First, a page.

A summary of the available data files is presented in Table 1.
Discussion and conclusions
Our dataset elucidates the shifts in the avocado rhizosphere microbiome after infection by P. cinnamomi. Previous reports have demonstrated that P. cinnamomi modified the structure and species composition of microbial communities in the avocado rhizosphere (Yang et al. 2001; Shu et al. 2019; Solís-García et al. 2021), affecting dominant taxa and their metabolic pathways. However, these reports did not investigate the functional implications of such changes, overlooking the possible shifts in microbial gene expression or plant-microbiome signaling pathways; combining metatranscriptomic (bacterial RNA-seq) data with plant physiological measurements and rhizosphere metabolomic information will help us understand how a pathogen can alter plant-microbiome crosstalk and unravel the critical role of plant-derived and microbial metabolites in disease mitigation by the plant microbiome (Berg et al. 2021; Pereira et al. 2023). Furthermore, the dataset compiled from this time-course experiment will provide insights into changes in host-associated microbial communities through disease progression, which have been previously demonstrated in other pathosystems, such as wheat infected by the fungal pathogen Zymoseptoria tritici (Seybold et al. 2020). Understanding the mode of action of P. cinnamomi, its effect on tree physiology and its impact on the avocado rhizosphere microbiome and metabolome could assist us in designing new tools for early disease detection and mitigation, for example through the identification of disease biomarkers or of potential microbial BCA.
As P. cinnamomi has been shown to be associated with a cohort of other opportunistic pathogens that collectively contribute to root rot (Vitale et al. 2012; Carranza-Rojas et al. 2015; Solís-García et al. 2021), our dataset will allow to identify the pathobiome, i.e., the set of microorganisms positively interacting with P. cinnamomi, and to gain a better understanding of microbial interactions in the rhizosphere through disease progression (Qiu et al. 2022). This information will be useful for future targeted isolation approaches aimed at investigating root rot-associated pathogens and developing integrated disease management strategies.
Finally, the addition of a BCA treatment in our dataset provides further information regarding the modulation of the plant rhizosphere microbiome by microbial inoculants (Berg et al. 2021) and confirmed the beneficial effect of strain Bacillus sp. A8a in planta. Understanding how BCA inoculation influences microbial community composition and exudate production in the avocado rhizosphere through time will allow us to develop novel strategies based on microbiome-engineering to enhance plant immune responses and counteract pathogen-induced dysbiosis. This is particularly important in export crops such as avocado, where current limitations to agrochemical applications call for more sustainable practices and integrated pest and disease management to maintain crop productivity (Stout et al. 2004; Guevara-Avendaño et al. 2022; Wangithi et al. 2022).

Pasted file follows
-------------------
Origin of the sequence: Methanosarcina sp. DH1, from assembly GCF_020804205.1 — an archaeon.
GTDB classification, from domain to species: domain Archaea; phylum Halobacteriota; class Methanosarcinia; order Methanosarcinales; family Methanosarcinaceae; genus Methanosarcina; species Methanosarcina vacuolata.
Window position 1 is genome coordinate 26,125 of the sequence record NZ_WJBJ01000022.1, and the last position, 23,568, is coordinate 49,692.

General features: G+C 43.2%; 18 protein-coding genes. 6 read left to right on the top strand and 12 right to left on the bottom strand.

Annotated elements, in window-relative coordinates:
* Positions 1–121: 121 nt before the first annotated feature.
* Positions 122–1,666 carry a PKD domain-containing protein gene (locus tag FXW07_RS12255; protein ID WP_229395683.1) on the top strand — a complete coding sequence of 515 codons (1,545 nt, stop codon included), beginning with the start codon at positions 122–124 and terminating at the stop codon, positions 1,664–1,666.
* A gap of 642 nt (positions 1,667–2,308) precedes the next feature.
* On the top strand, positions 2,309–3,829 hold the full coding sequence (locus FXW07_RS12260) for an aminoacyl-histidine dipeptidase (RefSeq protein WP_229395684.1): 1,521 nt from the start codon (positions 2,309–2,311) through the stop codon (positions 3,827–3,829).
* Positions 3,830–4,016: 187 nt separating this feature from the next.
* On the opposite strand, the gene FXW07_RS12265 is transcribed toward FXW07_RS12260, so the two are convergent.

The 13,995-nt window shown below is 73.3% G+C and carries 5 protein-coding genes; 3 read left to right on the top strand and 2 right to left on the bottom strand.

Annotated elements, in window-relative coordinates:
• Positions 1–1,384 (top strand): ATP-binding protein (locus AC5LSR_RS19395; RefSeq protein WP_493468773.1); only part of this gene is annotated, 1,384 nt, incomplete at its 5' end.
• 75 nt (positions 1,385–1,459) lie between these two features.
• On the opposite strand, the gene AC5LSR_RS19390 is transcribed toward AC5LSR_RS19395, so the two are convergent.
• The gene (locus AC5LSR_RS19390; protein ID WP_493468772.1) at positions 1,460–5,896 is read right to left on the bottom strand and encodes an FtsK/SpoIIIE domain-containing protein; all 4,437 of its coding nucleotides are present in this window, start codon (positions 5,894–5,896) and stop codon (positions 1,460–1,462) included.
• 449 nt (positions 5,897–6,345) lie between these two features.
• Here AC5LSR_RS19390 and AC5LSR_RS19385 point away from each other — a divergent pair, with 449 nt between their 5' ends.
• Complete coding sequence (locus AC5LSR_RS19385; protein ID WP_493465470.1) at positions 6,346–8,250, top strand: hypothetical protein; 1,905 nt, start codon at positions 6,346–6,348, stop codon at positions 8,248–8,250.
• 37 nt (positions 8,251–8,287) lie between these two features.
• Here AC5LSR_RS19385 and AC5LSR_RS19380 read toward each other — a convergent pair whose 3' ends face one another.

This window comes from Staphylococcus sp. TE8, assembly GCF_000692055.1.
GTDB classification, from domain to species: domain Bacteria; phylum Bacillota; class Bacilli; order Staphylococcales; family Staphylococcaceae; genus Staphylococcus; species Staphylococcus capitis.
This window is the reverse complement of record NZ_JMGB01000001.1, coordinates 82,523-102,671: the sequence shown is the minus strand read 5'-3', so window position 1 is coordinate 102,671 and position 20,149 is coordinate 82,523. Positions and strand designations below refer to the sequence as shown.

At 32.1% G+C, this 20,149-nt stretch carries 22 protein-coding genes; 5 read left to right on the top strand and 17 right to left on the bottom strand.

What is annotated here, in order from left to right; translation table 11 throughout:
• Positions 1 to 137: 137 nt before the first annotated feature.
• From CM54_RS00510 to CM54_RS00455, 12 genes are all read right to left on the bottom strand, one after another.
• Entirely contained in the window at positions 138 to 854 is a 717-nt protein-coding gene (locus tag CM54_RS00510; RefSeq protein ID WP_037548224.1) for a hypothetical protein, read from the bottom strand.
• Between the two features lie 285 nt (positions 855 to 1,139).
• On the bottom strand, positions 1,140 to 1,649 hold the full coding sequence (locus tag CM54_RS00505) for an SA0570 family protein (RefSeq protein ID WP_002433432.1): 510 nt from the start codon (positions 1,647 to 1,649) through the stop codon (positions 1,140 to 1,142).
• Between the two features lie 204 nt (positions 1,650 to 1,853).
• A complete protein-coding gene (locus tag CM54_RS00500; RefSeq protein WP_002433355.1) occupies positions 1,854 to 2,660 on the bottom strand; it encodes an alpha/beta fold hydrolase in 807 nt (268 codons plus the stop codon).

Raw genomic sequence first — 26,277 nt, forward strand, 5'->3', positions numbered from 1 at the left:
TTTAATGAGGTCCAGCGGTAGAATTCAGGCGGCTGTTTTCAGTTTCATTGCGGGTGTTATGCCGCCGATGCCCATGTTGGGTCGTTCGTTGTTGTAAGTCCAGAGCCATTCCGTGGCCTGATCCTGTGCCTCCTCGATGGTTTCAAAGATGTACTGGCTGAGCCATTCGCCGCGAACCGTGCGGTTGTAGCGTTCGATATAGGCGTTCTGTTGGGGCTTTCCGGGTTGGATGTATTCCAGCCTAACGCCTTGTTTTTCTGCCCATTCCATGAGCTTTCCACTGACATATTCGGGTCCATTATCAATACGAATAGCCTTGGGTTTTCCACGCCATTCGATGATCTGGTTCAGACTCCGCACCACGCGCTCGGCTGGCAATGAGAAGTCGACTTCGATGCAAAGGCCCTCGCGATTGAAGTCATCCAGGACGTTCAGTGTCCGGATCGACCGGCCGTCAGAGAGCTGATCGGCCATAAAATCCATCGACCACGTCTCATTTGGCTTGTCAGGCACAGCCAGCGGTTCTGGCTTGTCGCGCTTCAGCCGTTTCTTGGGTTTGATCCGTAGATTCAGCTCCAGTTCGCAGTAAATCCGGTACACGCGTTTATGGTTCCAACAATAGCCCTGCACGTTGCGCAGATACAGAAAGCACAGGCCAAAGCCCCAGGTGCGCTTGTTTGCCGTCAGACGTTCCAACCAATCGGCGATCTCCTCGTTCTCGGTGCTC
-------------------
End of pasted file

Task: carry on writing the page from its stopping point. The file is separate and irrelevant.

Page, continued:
Availability of data and materials
The data described in this Data note can be freely and openly accessed on FigShare. Please refer to Table 1 for details and links to the data.
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This study was funded by project SEP-CONACYT (Programa Presupuestario F003) number A1-S-30794. We thank Silvana Martén-Rodríguez for facilitating the greenhouse at ENES-Morelia, UNAM; Sylvia Fernández-Pavia, Alejandra Mondragon-Flores and Marlene Díaz-Celaya for facilitating the P. cinnamomi strain and guiding us through the protocol for obtention of zoospores; Yareli Pérez Batista and Alejandro Méndez-Bravo for their assistance in the greenhouse experiment and RNA extractions; Eduardo Thome for his help with the extraction and quantification of genomic DNA at the Laboratorio de Genómica (ENES-Morelia, UNAM) and Sandra Rocha and Karla Tapia at the Laboratorio de Análisis Químicos de Suelos, Aguas y Plantas (Instituto de Ecología, A.C.) for their assistance with soil analyses.
This study was funded by project SEP-CONACYT (Programa Presupuestario F003) number A1-S-30794.
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Reverchon, F., García-Meléndez, M., Guevara-Avendaño, E. et al. Shifts in the rhizosphere microbiome and exudation profile of avocado (Persea americana Mill.) during infection by Phytophthora cinnamomi and in presence of a biocontrol bacterial strain. CABI Agric Biosci 4, 23 (2023). https://doi.org/10.1186/s43170-023-00167-1
- Bacterial and fungal communities
- Biological control
- Phytophthora root rot
- Rhizosphere metabolome